And finally, there is the “Mithraist” connection. Many claim it was a feast dedicated to the god “Mithras” that Christians absconded. But this argument fails as well. While there is historical evidence that links the worship of Mithras and Sol Invictus (inscriptions on ancient votive candles and ancient works of art), as Sorenson says, “In some cases it appears Mithraists believed that Mithras and Sol were two different manifestations of the same god,” or even, “two gods united as one,” the claim Christians stole a feast dedicated to this god is more easily and readily dismissed.

The problem here is that when Emperor Aurelius reinvigorated the feast of “the Unconquered Sun” in AD 274, there was nary a mention of Mithras at all. It appears the joining of “Sol” and “Mithras” would come sometime later. The connection of Mithras to December 25 would be due to his connection to Sol and would then be moot in considering which came first, the Christian date for the birth of Christ or the pagan feast.

But It’s Cold Outside!

Only a mind tainted by modern convenience would come up with this second argument against a late December birth of our Lord. It would have been “too cold outside” to have sheep or shepherds “out in the fields… by night?”


In Genesis 31:38-40, Jacob recounts to Laban how he has labored 20 years in order, ultimately, to gain Laban’s beautiful daughter, Rachel:

Have I therefore been with thee twenty years? thy ewes and goats were not barren, the rams of thy flocks I did not eat: Neither did I shew thee that which the beast had torn, I made good all the damage: whatsoever was lost by theft, thou didst exact it of me: Day and night was I parched with heat, and with frost, and sleep departed from my eyes (Douay-Rheims Version).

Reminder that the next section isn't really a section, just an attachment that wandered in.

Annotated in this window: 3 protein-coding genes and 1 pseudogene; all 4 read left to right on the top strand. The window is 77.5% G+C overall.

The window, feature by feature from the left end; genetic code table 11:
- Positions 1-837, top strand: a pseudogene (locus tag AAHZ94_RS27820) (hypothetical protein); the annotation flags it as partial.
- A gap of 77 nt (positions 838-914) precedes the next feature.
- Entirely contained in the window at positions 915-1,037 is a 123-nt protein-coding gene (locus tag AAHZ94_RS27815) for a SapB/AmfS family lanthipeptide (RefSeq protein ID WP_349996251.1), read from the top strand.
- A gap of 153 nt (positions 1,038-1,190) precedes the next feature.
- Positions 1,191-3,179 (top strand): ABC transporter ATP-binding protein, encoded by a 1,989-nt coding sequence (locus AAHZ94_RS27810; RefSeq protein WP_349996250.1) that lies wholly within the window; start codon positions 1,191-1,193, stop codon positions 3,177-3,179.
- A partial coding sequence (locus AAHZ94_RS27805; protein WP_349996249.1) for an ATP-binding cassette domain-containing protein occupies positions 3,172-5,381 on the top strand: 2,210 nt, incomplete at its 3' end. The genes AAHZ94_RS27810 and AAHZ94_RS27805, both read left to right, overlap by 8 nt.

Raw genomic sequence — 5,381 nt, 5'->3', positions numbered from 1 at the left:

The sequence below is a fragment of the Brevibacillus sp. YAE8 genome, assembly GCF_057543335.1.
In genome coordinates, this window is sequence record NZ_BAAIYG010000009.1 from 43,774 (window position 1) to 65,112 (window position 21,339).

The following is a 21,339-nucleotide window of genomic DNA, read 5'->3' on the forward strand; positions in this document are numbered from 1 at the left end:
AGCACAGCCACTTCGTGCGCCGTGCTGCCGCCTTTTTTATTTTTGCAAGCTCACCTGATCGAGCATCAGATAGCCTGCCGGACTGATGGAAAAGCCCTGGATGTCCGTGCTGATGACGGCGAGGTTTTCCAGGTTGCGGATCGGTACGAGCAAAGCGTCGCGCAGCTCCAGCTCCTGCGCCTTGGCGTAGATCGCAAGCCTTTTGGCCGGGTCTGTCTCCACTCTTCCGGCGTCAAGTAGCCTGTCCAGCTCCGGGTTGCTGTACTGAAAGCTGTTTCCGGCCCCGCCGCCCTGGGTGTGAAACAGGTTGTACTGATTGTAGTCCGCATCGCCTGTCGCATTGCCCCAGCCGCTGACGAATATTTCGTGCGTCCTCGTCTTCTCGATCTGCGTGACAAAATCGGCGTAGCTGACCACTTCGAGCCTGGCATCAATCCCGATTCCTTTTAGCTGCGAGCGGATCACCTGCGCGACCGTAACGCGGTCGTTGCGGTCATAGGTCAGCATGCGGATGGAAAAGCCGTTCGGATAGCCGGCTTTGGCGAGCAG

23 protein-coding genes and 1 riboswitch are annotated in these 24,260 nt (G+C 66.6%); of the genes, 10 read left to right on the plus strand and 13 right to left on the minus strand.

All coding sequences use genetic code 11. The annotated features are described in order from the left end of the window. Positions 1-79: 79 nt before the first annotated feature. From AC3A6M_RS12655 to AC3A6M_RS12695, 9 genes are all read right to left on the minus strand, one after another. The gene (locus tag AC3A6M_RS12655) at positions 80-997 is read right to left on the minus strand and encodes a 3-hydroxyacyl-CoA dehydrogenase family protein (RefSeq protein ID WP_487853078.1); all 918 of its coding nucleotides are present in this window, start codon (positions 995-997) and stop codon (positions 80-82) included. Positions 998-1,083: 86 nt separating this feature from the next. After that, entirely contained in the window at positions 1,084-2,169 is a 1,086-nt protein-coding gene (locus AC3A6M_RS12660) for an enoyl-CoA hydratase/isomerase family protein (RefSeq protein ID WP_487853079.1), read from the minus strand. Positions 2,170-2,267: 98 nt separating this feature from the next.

Notice, Jacob does not say, “When the first frost came, I hurriedly got your sheep indoors as fast as I could.” Why would this be? Well, anyone raising sheep knows you keep them in the fields as long as possible because it is more cost-effective to leave them in the fields to eat free grass and drink from available water sources verses bringing them indoors where you have to hire folks to gather a whole lot of food and water for them to survive and thrive.

Further, Bethlehem is found at 31.7031 degrees North latitude and 35.1956 degrees longitude, which makes it comparable to Alexandria, La., or Albany, Georgia. It has a moderate climate where December is part of the rainy season. December would then be among the very best times of the year to have sheep in the field. There would have been much greenery for them to consume. And rest assured, even though the average temperatures “by night” would have probably been in the 40’s farenheit, an early frost would not send these shepherds scurrying for the comforts of home. If you want to feed your family, you keep the sheep in the fields during the day and you “keep watch over them by night.”

Positive Evidence Christ was Born on December 25

Writing in ca. AD 200, St. Hippolytus gives us an ancient example—over four decades before any mention of a pagan deity being worshipped on December 25—of Christian belief that Christ was born on December 25th:

For the first advent of our Lord in the flesh, when he was born in Bethlehem, was December 25th, Wednesday, while Augustus was in his forty-second year, but from Adam, five thousand and five hundred years. He suffered in the thirty-third year, March 25th, Friday, the eighteenth year of Tiberius Caesar, while Rufus and Roubellion were Consuls (Commentary on Daniel, Bk. 4, Ch. 23).

The reference to Adam here is crucial, because in another work titled Chronicon, he argues that Christ was born nine months after the anniversary of the Creation. According to St. Hippolytus, the world was created on March 25, the vernal equinox. Jesus, the beginning of the new creation, would have then fittingly been conceived on March 25 and then born nine months later, on December 25.

In his now classic, Spirit of the Liturgy, Pope Benedict XVI uses these historical facts as key to understanding the December 25 date for Christmas:

The claim used to be made that December 25 developed in the opposition to the Mithras myth, or as a Christian response to the cult of the unconquered sun promoted by Roman emperors in the third century in their efforts to establish a new imperial religion. However, these old theories can no longer be sustained. The decisive factor was the connection of creation and Cross, of creation and Christ’s conception (p. 105-107).